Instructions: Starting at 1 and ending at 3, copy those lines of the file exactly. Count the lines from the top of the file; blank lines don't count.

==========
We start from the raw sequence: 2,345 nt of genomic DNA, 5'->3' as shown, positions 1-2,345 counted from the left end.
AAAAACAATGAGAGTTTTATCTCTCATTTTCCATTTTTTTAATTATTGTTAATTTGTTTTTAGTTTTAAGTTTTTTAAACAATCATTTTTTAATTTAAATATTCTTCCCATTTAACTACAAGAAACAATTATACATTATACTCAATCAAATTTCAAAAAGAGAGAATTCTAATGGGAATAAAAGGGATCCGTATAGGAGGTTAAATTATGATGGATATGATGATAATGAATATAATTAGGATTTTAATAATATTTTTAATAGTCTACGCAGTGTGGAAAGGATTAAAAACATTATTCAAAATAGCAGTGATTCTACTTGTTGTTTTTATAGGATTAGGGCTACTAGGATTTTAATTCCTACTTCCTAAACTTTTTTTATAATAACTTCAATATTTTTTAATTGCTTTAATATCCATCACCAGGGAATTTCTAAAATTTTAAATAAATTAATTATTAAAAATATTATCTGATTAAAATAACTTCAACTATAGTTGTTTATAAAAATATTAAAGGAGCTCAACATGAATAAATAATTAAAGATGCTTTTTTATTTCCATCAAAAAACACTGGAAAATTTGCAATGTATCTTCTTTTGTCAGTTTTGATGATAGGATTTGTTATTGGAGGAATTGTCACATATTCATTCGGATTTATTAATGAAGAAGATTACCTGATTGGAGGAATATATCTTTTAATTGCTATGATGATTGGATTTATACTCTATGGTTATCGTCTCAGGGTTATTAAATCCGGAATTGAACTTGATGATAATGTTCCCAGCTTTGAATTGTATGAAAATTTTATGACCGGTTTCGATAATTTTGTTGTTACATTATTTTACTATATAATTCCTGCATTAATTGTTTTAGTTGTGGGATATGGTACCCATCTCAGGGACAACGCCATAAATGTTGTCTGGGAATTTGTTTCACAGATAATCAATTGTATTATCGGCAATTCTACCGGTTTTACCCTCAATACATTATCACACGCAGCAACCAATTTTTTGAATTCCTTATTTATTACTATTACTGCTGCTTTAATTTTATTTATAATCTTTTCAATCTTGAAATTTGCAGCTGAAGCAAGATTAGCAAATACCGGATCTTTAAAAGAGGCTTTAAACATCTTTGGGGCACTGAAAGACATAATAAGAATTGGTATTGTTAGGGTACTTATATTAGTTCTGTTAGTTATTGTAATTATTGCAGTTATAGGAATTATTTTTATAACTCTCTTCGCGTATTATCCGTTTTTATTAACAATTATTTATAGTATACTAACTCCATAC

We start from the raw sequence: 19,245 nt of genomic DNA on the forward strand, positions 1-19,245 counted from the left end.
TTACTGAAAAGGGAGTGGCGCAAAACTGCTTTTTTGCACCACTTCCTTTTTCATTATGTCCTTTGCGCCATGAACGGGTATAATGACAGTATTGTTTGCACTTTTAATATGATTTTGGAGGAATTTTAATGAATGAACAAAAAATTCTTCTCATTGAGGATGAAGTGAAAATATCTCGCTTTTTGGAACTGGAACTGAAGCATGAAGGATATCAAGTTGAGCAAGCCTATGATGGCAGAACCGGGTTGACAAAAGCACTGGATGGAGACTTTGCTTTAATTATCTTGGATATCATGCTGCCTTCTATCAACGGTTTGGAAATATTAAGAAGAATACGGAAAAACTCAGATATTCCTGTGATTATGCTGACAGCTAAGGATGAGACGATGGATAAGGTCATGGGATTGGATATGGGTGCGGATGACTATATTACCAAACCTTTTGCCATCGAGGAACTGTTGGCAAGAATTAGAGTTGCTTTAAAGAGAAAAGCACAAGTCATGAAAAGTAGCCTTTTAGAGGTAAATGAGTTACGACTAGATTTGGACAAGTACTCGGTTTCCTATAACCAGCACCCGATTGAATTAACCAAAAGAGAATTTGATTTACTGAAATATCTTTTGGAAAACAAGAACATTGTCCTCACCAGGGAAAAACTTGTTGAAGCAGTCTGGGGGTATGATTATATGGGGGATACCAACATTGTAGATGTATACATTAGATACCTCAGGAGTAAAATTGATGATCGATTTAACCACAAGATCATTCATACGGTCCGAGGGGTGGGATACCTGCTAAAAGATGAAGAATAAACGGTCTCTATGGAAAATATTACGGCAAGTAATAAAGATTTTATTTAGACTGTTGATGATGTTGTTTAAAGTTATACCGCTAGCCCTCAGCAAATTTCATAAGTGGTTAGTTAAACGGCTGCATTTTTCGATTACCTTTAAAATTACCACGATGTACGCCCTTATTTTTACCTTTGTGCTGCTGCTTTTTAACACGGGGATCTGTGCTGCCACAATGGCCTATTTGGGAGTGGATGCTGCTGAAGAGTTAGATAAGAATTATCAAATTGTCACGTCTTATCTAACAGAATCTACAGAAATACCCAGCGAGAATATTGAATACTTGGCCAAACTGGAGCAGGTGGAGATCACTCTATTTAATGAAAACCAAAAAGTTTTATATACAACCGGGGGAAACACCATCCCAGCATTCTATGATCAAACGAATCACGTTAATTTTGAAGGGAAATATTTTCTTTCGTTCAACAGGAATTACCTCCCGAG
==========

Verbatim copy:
We start from the raw sequence: 2,345 nt of genomic DNA, 5'->3' as shown, positions 1-2,345 counted from the left end.
AAAAACAATGAGAGTTTTATCTCTCATTTTCCATTTTTTTAATTATTGTTAATTTGTTTTTAGTTTTAAGTTTTTTAAACAATCATTTTTTAATTTAAATATTCTTCCCATTTAACTACAAGAAACAATTATACATTATACTCAATCAAATTTCAAAAAGAGAGAATTCTAATGGGAATAAAAGGGATCCGTATAGGAGGTTAAATTATGATGGATATGATGATAATGAATATAATTAGGATTTTAATAATATTTTTAATAGTCTACGCAGTGTGGAAAGGATTAAAAACATTATTCAAAATAGCAGTGATTCTACTTGTTGTTTTTATAGGATTAGGGCTACTAGGATTTTAATTCCTACTTCCTAAACTTTTTTTATAATAACTTCAATATTTTTTAATTGCTTTAATATCCATCACCAGGGAATTTCTAAAATTTTAAATAAATTAATTATTAAAAATATTATCTGATTAAAATAACTTCAACTATAGTTGTTTATAAAAATATTAAAGGAGCTCAACATGAATAAATAATTAAAGATGCTTTTTTATTTCCATCAAAAAACACTGGAAAATTTGCAATGTATCTTCTTTTGTCAGTTTTGATGATAGGATTTGTTATTGGAGGAATTGTCACATATTCATTCGGATTTATTAATGAAGAAGATTACCTGATTGGAGGAATATATCTTTTAATTGCTATGATGATTGGATTTATACTCTATGGTTATCGTCTCAGGGTTATTAAATCCGGAATTGAACTTGATGATAATGTTCCCAGCTTTGAATTGTATGAAAATTTTATGACCGGTTTCGATAATTTTGTTGTTACATTATTTTACTATATAATTCCTGCATTAATTGTTTTAGTTGTGGGATATGGTACCCATCTCAGGGACAACGCCATAAATGTTGTCTGGGAATTTGTTTCACAGATAATCAATTGTATTATCGGCAATTCTACCGGTTTTACCCTCAATACATTATCACACGCAGCAACCAATTTTTTGAATTCCTTATTTATTACTATTACTGCTGCTTTAATTTTATTTATAATCTTTTCAATCTTGAAATTTGCAGCTGAAGCAAGATTAGCAAATACCGGATCTTTAAAAGAGGCTTTAAACATCTTTGGGGCACTGAAAGACATAATAAGAATTGGTATTGTTAGGGTACTTATATTAGTTCTGTTAGTTATTGTAATTATTGCAGTTATAGGAATTATTTTTATAACTCTCTTCGCGTATTATCCGTTTTTATTAACAATTATTTATAGTATACTAACTCCATAC

We start from the raw sequence: 19,245 nt of genomic DNA on the forward strand, positions 1-19,245 counted from the left end.